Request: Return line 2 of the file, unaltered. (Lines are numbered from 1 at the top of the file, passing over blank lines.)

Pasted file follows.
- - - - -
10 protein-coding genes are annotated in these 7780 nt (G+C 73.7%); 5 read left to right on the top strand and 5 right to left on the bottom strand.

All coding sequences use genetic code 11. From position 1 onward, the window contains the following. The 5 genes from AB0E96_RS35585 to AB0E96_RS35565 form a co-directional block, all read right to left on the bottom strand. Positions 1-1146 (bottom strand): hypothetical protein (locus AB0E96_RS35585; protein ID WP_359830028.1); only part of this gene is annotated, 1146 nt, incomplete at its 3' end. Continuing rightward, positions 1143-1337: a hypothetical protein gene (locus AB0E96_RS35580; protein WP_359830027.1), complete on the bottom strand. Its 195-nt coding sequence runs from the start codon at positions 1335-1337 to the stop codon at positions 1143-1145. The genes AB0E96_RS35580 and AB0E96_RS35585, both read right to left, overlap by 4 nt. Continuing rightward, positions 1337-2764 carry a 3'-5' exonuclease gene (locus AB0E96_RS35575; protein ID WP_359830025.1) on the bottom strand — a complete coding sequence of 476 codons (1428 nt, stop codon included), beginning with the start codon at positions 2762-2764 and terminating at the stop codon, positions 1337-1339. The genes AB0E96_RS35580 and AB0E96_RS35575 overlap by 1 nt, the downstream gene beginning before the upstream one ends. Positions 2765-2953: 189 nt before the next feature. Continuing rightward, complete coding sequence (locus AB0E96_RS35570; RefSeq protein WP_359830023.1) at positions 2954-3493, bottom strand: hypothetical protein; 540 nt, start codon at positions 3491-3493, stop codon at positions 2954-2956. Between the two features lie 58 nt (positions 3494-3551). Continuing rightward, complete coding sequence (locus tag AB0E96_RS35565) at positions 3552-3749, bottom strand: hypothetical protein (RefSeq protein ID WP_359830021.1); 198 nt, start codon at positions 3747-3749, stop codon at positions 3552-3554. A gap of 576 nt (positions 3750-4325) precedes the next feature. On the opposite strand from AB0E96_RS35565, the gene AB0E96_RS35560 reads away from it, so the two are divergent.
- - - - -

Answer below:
All coding sequences use genetic code 11. From position 1 onward, the window contains the following. The 5 genes from AB0E96_RS35585 to AB0E96_RS35565 form a co-directional block, all read right to left on the bottom strand. Positions 1-1146 (bottom strand): hypothetical protein (locus AB0E96_RS35585; protein ID WP_359830028.1); only part of this gene is annotated, 1146 nt, incomplete at its 3' end. Continuing rightward, positions 1143-1337: a hypothetical protein gene (locus AB0E96_RS35580; protein WP_359830027.1), complete on the bottom strand. Its 195-nt coding sequence runs from the start codon at positions 1335-1337 to the stop codon at positions 1143-1145. The genes AB0E96_RS35580 and AB0E96_RS35585, both read right to left, overlap by 4 nt. Continuing rightward, positions 1337-2764 carry a 3'-5' exonuclease gene (locus AB0E96_RS35575; protein ID WP_359830025.1) on the bottom strand — a complete coding sequence of 476 codons (1428 nt, stop codon included), beginning with the start codon at positions 2762-2764 and terminating at the stop codon, positions 1337-1339. The genes AB0E96_RS35580 and AB0E96_RS35575 overlap by 1 nt, the downstream gene beginning before the upstream one ends. Positions 2765-2953: 189 nt before the next feature. Continuing rightward, complete coding sequence (locus AB0E96_RS35570; RefSeq protein WP_359830023.1) at positions 2954-3493, bottom strand: hypothetical protein; 540 nt, start codon at positions 3491-3493, stop codon at positions 2954-2956. Between the two features lie 58 nt (positions 3494-3551). Continuing rightward, complete coding sequence (locus tag AB0E96_RS35565) at positions 3552-3749, bottom strand: hypothetical protein (RefSeq protein ID WP_359830021.1); 198 nt, start codon at positions 3747-3749, stop codon at positions 3552-3554. A gap of 576 nt (positions 3750-4325) precedes the next feature. On the opposite strand from AB0E96_RS35565, the gene AB0E96_RS35560 reads away from it, so the two are divergent.